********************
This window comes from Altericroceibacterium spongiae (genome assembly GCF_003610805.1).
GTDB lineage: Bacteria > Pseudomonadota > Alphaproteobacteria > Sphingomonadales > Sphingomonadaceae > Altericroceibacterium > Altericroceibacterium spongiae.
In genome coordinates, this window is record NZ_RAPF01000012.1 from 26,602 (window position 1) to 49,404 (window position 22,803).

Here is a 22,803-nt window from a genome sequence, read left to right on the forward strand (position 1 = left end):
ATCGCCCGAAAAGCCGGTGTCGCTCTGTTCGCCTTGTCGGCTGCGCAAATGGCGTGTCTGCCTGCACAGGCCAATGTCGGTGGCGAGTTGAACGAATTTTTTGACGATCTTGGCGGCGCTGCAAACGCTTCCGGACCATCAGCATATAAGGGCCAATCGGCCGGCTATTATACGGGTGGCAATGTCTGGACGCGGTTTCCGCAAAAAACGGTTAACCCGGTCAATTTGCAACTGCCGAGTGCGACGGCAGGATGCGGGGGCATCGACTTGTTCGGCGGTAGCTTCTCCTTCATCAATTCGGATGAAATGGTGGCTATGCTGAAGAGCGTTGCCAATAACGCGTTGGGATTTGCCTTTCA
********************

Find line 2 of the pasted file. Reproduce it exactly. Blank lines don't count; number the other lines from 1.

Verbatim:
GTDB lineage: Bacteria > Pseudomonadota > Alphaproteobacteria > Sphingomonadales > Sphingomonadaceae > Altericroceibacterium > Altericroceibacterium spongiae.